What’s happening in Tenah Merah? The secret deal destroying paradise

September 14, 2019

We don’t really spend enough time talking about Indonesia. Indonesia is one of the top ten emitters of the world (as a country) and has been in a major deforestation and land-rights crisis. Jakarta is sinking, ground water is depleting and the middle-class is becoming more affluent. Indonesia is one of Australia’s largest beef (mostly through live-exports) trading markets and has just opened up to Brazil. It is a prime location for the palm-oil tragedy. There’s poverty and of course, a history of colonization. There’s a lot going on.⁠

In West Papua, illegally occupied by Indonesia, Mongabay reports that an international consortium intends to clear vast swaths of rainforest (nearly double the size of greater London) to plant oil palm without the consent of Indigenous peoples. Its Tanah Merah project is ripping a hole in an enormous expanse of pristine forest, swarming with species found nowhere else.⁠ It’s the last frontier of Indonesian forest after the devastation of Sumatra and Kalimantan.⁠

According to Mongabay, if the scheme continues, it will produce as much greenhouse gas every year as the state of Virginia. The Gecko Project, Mongabay, Tempo & Malaysiakini have reported extensively on the story behind this. Key takeaways from the investigation include that the project poses a greater threat to Indonesia’s forests than any other, key permits have been hidden from public scrutiny, the project involves two of the world’s most notorious logging firms, the project falls on the land of Indigenous people whose rights have been routinely ignored, and the project is a test case for whether Indonesia will be able to halt deforestation, with global implications. ⁠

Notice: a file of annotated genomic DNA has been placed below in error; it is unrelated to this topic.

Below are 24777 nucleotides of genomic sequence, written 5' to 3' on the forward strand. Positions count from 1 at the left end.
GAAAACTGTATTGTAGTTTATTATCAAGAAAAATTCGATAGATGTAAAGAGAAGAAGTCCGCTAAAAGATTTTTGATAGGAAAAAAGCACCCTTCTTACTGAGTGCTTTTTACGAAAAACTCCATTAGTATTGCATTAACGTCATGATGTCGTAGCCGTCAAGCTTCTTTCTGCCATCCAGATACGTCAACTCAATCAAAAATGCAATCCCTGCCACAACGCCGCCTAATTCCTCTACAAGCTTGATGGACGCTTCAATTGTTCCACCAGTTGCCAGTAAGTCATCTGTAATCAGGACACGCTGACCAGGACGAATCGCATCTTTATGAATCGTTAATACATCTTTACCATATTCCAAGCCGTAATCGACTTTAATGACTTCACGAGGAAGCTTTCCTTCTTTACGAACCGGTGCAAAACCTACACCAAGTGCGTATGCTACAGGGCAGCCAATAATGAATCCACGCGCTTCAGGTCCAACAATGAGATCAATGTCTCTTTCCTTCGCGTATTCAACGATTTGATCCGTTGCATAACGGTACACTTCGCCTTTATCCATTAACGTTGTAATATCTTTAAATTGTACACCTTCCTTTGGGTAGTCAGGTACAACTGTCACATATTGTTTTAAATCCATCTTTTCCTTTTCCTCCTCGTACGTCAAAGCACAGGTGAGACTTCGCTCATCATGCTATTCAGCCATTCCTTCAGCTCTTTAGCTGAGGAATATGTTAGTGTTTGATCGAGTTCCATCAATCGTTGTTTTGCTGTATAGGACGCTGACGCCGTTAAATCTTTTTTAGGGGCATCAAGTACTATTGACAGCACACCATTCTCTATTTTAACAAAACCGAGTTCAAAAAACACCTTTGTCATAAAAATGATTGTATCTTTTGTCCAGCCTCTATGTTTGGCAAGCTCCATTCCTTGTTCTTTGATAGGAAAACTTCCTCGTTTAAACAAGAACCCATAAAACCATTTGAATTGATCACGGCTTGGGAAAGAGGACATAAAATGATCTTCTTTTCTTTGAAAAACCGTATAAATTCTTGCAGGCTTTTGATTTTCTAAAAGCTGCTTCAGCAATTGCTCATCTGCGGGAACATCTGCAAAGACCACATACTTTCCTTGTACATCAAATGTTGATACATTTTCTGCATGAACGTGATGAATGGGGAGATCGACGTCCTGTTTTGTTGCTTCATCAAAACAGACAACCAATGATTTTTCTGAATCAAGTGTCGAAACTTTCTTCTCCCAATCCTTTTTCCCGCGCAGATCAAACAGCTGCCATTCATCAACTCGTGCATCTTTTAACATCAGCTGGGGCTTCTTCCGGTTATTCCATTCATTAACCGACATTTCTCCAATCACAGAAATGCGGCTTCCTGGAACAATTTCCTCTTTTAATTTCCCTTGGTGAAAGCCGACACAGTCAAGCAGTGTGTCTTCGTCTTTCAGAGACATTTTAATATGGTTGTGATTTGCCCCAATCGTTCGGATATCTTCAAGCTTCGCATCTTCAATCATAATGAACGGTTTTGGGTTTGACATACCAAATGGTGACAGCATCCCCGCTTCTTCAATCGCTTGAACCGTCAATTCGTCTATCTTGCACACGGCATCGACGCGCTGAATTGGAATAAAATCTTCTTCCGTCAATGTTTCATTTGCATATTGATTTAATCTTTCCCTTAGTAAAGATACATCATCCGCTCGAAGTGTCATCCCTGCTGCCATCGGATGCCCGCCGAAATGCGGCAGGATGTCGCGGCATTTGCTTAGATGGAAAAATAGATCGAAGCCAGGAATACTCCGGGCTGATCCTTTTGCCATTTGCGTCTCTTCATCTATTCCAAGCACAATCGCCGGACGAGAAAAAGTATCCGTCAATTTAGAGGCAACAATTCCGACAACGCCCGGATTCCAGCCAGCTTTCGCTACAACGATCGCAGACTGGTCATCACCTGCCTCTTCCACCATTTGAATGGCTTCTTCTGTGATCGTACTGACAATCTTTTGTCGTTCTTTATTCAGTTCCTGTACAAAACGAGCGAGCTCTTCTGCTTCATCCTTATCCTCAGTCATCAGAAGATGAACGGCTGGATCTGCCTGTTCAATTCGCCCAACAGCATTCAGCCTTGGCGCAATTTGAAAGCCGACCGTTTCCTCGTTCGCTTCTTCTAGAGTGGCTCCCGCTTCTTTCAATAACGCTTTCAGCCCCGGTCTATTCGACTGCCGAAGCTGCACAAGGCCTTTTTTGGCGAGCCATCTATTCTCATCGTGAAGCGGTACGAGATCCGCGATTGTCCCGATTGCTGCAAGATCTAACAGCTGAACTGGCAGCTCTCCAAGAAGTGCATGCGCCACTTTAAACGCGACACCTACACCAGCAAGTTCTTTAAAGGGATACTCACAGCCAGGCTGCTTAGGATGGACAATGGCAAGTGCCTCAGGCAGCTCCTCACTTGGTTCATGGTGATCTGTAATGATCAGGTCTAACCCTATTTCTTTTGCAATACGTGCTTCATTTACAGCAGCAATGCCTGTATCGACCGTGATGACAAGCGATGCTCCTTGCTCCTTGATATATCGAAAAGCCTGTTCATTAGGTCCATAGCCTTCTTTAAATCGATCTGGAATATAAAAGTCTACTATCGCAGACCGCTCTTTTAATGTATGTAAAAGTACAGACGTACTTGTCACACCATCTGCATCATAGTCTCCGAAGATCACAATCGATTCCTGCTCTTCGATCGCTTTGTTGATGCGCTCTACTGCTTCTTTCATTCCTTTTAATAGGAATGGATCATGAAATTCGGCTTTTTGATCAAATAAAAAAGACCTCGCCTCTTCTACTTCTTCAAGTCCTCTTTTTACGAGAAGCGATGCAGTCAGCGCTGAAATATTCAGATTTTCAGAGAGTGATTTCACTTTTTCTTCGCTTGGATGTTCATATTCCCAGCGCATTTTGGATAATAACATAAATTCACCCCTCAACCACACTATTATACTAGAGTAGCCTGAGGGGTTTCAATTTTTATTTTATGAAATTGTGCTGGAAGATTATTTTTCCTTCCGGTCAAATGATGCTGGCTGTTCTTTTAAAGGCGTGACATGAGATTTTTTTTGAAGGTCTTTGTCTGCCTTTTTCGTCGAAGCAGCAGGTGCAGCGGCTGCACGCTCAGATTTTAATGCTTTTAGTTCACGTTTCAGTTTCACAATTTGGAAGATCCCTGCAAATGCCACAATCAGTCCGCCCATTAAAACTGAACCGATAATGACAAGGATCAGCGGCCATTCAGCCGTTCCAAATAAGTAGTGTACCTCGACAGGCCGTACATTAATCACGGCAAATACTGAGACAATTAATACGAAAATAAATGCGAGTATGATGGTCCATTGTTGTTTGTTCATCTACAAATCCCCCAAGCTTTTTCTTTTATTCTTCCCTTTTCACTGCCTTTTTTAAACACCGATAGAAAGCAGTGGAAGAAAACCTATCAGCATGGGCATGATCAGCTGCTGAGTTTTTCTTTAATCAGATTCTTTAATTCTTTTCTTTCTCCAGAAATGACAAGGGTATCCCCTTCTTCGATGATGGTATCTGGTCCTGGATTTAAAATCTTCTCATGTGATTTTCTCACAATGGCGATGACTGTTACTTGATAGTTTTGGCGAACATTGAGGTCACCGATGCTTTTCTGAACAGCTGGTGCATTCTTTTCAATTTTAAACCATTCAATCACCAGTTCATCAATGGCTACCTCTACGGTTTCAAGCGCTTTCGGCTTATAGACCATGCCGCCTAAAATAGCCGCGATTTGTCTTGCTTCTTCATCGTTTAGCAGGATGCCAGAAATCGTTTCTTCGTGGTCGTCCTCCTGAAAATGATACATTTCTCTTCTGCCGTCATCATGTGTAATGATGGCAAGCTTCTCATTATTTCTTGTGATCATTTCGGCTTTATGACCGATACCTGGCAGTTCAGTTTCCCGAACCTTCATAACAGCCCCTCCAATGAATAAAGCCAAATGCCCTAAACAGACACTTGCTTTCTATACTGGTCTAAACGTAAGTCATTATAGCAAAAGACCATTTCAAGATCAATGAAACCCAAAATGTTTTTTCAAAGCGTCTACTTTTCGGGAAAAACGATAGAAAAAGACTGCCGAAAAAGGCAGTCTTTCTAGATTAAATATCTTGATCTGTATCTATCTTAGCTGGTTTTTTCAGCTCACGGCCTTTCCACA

The government recently found that more than 80% of palm oil plantations in Indonesia are operating in violation of numerous regulations.⁠

The whole story is also a clear example of needing to solve corruption and agribusiness (bigAg) lobbying, in order to address the climate and biodiversity crisis. That’s something all our countries need to expose and deal with (it’s also an excellent reason to support investigative journalism). ⁠

Photos & reporting by @thegeckoproject